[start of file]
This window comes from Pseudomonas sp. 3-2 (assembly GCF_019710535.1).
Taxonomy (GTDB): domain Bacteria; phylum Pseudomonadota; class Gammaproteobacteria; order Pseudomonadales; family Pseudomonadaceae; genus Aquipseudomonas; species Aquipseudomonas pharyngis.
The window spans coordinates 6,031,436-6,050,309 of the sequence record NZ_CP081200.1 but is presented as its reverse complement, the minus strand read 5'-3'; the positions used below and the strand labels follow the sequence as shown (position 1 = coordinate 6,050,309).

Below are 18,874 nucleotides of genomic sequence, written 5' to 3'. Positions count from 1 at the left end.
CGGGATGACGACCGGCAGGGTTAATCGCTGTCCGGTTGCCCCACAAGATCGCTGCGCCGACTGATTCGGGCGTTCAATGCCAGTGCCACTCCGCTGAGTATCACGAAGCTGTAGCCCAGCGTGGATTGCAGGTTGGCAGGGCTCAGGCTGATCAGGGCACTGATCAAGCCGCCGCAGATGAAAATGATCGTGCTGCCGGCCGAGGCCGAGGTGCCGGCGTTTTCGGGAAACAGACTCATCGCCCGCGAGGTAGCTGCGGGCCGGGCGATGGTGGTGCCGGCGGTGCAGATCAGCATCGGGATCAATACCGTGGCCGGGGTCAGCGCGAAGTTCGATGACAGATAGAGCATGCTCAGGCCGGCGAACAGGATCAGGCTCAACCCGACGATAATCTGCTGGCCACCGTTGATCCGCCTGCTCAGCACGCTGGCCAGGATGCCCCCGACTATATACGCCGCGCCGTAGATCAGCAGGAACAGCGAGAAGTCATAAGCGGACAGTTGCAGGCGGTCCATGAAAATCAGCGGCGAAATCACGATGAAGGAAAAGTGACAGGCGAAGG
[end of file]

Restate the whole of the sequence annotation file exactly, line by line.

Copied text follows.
This window comes from Pseudomonas sp. 3-2 (assembly GCF_019710535.1).
Taxonomy (GTDB): domain Bacteria; phylum Pseudomonadota; class Gammaproteobacteria; order Pseudomonadales; family Pseudomonadaceae; genus Aquipseudomonas; species Aquipseudomonas pharyngis.
The window spans coordinates 6,031,436-6,050,309 of the sequence record NZ_CP081200.1 but is presented as its reverse complement, the minus strand read 5'-3'; the positions used below and the strand labels follow the sequence as shown (position 1 = coordinate 6,050,309).

Below are 18,874 nucleotides of genomic sequence, written 5' to 3'. Positions count from 1 at the left end.
CGGGATGACGACCGGCAGGGTTAATCGCTGTCCGGTTGCCCCACAAGATCGCTGCGCCGACTGATTCGGGCGTTCAATGCCAGTGCCACTCCGCTGAGTATCACGAAGCTGTAGCCCAGCGTGGATTGCAGGTTGGCAGGGCTCAGGCTGATCAGGGCACTGATCAAGCCGCCGCAGATGAAAATGATCGTGCTGCCGGCCGAGGCCGAGGTGCCGGCGTTTTCGGGAAACAGACTCATCGCCCGCGAGGTAGCTGCGGGCCGGGCGATGGTGGTGCCGGCGGTGCAGATCAGCATCGGGATCAATACCGTGGCCGGGGTCAGCGCGAAGTTCGATGACAGATAGAGCATGCTCAGGCCGGCGAACAGGATCAGGCTCAACCCGACGATAATCTGCTGGCCACCGTTGATCCGCCTGCTCAGCACGCTGGCCAGGATGCCCCCGACTATATACGCCGCGCCGTAGATCAGCAGGAACAGCGAGAAGTCATAAGCGGACAGTTGCAGGCGGTCCATGAAAATCAGCGGCGAAATCACGATGAAGGAAAAGTGACAGGCGAAGG